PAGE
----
Well, that’s just about clinched it, hasn’t it? Innocence proved beyond a shadow of a doubt. Case dismissed! Phew! I expect you’re wondering why you were ever prosecuted in the first place. And you WOULD be so acquitted in a society in which guilt or innocence is decided by a rational examination of evidence and logically deduced conclusions from that examination.

Imagine now you live in a society which holds that faith is a superior form of knowledge; that faith is a sure and certain way to determine the truth. So sure and certain in fact that evidence is regarded as inferior and not to be trusted, especially when it contradicts faith; a society which is, in fact, founded on good Christian, Islamic and/or Jewish principles; principles which were used to justify the society having that form in the first place. A society founded on the faith of the faithful.

The prosecution have put up a witness who has sworn on a holy book that he has faith that you are guilty. He freely admits he has no evidence but explains that his faith is strong; he has no doubt at all that you are guilty because this has been revealed to him by faith. Since faith is superior to evidence as a measure of reality, the jury should ignore the defence evidence and go with faith. In fact, he argues, it would show a lack of faith amounting to heresy to believe mere scientific evidence in the face of strong faith. So weak is mere evidence compared to faith that he did not look for it nor at the defence evidence. He had no need. His faith is strong.  The jury should understand, as good followers of the faith, that all the so-called defence 'evidence' shows is just how misleading science is and why it should not be trusted... and anyone who doesn't see that is showing suspiciously heretical arrogance and is betraying the oath they swore when they entered the jury box...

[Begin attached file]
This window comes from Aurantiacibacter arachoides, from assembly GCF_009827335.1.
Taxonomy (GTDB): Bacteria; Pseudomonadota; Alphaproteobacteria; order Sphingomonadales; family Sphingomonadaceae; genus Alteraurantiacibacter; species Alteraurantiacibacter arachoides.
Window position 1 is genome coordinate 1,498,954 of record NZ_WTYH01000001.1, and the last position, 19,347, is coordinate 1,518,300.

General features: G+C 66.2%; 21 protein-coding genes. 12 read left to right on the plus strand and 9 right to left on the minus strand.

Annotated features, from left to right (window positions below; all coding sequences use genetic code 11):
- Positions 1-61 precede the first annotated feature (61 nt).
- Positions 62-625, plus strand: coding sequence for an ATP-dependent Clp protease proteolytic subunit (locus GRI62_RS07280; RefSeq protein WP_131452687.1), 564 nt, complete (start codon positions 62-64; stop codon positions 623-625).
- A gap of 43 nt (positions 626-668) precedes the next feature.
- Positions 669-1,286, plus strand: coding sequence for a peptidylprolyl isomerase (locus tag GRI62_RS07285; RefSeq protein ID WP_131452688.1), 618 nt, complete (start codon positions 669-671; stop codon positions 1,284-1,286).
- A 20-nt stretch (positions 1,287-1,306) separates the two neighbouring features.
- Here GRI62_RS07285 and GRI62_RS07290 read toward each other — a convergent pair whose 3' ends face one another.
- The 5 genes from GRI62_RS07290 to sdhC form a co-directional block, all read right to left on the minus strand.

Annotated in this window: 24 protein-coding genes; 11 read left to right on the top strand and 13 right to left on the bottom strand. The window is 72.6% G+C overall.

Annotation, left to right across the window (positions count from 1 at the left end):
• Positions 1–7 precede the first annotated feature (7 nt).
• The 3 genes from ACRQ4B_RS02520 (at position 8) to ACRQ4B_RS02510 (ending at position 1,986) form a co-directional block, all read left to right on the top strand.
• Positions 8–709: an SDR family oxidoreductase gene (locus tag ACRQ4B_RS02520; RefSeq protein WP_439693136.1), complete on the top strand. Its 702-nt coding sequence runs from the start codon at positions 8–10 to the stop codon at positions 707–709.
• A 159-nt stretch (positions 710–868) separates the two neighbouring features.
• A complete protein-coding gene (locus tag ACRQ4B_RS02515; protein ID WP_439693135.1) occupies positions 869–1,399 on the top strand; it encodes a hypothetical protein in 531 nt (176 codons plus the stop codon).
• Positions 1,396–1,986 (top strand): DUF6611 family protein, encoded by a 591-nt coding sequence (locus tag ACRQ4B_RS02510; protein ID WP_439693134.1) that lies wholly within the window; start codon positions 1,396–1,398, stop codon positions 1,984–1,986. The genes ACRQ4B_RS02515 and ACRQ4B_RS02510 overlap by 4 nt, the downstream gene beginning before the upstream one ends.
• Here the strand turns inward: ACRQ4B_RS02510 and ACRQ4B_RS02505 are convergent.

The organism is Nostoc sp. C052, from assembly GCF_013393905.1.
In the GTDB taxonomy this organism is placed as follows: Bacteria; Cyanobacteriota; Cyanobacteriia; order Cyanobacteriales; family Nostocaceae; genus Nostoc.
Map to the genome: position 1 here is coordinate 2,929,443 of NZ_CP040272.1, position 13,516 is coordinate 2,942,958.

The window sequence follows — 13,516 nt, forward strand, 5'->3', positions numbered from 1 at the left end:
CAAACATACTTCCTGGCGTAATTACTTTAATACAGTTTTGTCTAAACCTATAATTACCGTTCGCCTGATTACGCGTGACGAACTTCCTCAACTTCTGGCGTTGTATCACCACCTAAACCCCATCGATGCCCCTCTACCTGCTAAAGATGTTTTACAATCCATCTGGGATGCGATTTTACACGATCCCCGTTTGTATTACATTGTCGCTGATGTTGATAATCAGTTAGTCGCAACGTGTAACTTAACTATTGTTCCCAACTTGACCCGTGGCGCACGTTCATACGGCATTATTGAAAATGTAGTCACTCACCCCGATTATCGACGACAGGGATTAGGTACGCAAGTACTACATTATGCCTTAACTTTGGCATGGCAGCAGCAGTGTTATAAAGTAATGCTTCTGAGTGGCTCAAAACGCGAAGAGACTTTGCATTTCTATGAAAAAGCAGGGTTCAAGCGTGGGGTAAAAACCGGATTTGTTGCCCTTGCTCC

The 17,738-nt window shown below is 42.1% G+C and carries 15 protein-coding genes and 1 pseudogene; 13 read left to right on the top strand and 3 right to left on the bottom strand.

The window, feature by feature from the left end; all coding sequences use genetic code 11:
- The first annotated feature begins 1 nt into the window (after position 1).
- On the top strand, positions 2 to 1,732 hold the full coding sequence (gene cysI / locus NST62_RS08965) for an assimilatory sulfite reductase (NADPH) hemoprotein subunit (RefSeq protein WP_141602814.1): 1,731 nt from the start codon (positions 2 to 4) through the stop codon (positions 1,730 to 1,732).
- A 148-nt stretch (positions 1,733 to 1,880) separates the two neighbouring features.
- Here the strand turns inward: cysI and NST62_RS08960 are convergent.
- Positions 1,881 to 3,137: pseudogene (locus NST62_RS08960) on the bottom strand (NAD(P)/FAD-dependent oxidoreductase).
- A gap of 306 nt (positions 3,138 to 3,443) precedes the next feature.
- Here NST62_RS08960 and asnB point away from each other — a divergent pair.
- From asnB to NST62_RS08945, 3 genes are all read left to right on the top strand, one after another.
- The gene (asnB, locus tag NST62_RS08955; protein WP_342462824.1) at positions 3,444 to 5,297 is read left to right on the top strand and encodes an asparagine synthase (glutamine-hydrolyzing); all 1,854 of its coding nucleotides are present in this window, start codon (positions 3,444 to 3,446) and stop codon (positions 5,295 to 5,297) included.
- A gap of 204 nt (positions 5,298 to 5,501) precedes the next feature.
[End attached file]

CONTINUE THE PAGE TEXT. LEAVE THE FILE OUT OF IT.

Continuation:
Who would you want the jury to believe?///

Sacerdotus replies:

This "mind experiment" is not well thought out.  The presentation of witnesses and "undeniable scientific evidence" does not mean automatic acquittal of a crime.  There have been cases where the aforementioned have been presented and the defense team lost.  A good example is the OJ. Simpson case in the early 1990's.  Disgraced former football player, Oriental Jones was charged with murdering his wife and her friend with a knife.  Evidence and witness testimony was given.  The famous "glove" was even presented which fit OJ's hand, and yet he was acquitted of the charges.  

What determines any case in any courtroom is not the evidence or witnesses per se, but the faith in those witnesses and evidence.  In other words, are they trustworthy?   An attorney's job is to make a case that is believable - even if the one being defended is indeed guilty of a crime.  Hence, this is why lawyers are labeled as "professional liars."  They need to present whatever evidence they have in a way that will be credulous and exonerate their client.    

////Suddenly faith is not so reliable after all. Faith can lead to completely wrong conclusions. Faith can convict the innocent and free the guilty. Faith can lead to wrong being mistaken for right.
Faith can lead the faithful to convict those with the 'wrong' faith of being unfaithful...

That’s why the same process of faith leads Christians, Jews, Moslems, Sikhs, and all the other religions, and every different sect to conclude that they, and they alone, are right and all the others are wrong.